- Poster presentation
- Open Access
Consistent mapping of government malaria records across a changing territory delimitation
© Andrade-Pacheco et al; licensee BioMed Central Ltd. 2014
- Published: 22 September 2014
- Normalize Difference Vegetation Index
- Land Surface Temperature
- Malaria Incidence
- Health Management Information System
Health Management Information Systems (HMIS) are a crucial tool for supporting planning and decision-making. The benefits of such systems will depend on the quality of the data they provide and on the response capacity of the decision-makers . The analysis of malaria incidence records of the HMIS, in Uganda, faces two main complications. First, artificial trends induced by a non-negligible and variable rate of non-reporting hospitals. Second, lack of comparability across time, due to changes in the districts boundaries.
We propose a method for estimating the incidence of malaria for the different district definitions across time. Although we have information for the whole country across many years, this task requires making estimates for periods where data is not available for a specific district delimitation. We provide disease maps based on HMIS information by exploiting the relationship with its environmental drivers. Our approach relies on the Gaussian process framework. In particular, we use multiple output kernel techniques  to achieve consistency between the totals and subtotals of incidence records at different levels of territory aggregations. In the case of map generation, this approach allows us to combine information from different sources at different spatial resolution. We use the HMIS malaria records from 2003 to 2013. The records consist of weekly information aggregated within districts. The information available also includes the number of hospitals reporting each week. We use the normalized difference vegetation index and land surface temperature measurements, both commonly used for identifying suitable habitats for mosquito breeding .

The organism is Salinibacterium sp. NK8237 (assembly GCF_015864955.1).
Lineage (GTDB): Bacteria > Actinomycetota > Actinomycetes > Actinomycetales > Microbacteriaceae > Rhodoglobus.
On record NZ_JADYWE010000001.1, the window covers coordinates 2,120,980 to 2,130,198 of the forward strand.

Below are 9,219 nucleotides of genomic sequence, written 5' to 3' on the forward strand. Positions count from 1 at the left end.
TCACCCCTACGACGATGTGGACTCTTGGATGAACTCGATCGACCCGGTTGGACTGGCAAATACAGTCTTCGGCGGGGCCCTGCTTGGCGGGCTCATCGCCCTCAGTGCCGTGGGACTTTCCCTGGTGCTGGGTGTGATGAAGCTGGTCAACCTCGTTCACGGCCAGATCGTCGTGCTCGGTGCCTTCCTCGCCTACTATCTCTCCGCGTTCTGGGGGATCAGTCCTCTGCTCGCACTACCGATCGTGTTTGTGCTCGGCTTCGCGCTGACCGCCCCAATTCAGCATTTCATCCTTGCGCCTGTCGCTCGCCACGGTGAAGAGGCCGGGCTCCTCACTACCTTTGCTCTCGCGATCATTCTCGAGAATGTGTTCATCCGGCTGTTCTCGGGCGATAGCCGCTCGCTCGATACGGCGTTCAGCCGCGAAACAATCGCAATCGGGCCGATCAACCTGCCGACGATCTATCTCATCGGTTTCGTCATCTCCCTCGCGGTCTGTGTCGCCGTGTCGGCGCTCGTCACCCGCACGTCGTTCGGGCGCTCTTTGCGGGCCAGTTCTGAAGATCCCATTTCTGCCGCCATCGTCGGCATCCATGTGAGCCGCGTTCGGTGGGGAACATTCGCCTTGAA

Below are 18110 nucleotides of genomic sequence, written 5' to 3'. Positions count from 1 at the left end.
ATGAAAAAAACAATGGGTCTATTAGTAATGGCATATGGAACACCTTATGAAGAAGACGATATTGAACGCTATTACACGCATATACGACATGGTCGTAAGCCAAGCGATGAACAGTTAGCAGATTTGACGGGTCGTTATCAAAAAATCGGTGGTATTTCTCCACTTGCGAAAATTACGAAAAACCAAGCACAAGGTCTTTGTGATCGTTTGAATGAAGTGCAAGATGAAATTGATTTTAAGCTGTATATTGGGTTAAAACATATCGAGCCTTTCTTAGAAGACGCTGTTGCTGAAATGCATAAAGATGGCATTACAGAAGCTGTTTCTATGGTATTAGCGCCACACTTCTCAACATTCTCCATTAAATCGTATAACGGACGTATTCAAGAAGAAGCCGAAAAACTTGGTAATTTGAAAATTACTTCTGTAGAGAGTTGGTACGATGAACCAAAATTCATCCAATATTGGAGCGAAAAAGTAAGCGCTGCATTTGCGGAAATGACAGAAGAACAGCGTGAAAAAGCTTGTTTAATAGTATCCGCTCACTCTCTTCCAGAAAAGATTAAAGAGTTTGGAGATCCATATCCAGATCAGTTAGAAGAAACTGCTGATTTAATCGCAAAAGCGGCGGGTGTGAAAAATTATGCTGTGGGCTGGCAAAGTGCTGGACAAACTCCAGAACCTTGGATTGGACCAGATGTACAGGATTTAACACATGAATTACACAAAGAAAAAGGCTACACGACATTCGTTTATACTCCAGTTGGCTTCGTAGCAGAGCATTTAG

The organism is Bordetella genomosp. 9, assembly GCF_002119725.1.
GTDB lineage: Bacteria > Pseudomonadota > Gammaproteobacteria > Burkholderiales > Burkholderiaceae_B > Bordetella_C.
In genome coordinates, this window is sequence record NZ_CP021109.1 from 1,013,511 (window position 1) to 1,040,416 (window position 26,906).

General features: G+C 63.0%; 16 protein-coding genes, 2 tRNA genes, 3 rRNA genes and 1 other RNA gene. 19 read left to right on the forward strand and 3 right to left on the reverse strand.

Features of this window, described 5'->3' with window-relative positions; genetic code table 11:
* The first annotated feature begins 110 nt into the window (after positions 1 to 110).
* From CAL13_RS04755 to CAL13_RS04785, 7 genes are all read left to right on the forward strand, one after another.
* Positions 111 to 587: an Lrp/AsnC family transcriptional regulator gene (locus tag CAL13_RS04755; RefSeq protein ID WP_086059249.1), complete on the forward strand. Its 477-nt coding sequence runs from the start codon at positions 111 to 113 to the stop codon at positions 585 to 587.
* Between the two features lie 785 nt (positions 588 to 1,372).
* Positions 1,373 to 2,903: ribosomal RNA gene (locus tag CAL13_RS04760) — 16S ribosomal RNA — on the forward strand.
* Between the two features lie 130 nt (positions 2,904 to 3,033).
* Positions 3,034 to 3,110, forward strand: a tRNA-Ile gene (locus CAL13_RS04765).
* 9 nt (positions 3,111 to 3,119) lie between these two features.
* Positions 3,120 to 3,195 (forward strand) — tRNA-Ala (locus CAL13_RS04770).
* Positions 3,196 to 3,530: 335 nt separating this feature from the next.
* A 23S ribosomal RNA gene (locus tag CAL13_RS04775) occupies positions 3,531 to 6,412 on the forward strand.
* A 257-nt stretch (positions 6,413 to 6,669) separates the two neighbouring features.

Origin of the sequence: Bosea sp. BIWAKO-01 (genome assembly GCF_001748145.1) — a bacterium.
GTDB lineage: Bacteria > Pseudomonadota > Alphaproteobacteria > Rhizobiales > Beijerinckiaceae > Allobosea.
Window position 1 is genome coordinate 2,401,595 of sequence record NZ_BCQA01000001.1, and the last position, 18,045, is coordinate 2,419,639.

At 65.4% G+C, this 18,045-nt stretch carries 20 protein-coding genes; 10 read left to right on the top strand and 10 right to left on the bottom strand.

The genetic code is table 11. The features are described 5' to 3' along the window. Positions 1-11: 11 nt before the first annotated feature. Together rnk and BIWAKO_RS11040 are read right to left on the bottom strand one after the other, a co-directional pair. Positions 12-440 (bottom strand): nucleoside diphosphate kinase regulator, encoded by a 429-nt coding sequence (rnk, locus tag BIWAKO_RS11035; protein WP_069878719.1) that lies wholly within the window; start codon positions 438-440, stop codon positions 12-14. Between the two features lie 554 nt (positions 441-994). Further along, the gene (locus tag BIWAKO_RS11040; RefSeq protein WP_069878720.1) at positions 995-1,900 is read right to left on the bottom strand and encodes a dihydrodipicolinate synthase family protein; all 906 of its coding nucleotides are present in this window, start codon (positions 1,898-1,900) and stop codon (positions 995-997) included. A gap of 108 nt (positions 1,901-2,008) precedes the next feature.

For recently created districts, our method allows comparability between the current malaria incidence and periods before they started reporting to the HMIS. The probabilistic model defined allows HMIS users to generate samples from a incidence distribution to develop further analysis. We also generate disease maps by combining administrative records with remote sensing data.
RAP is funded by CONACYT and SEP scholarships. MM is partially funded by Google.
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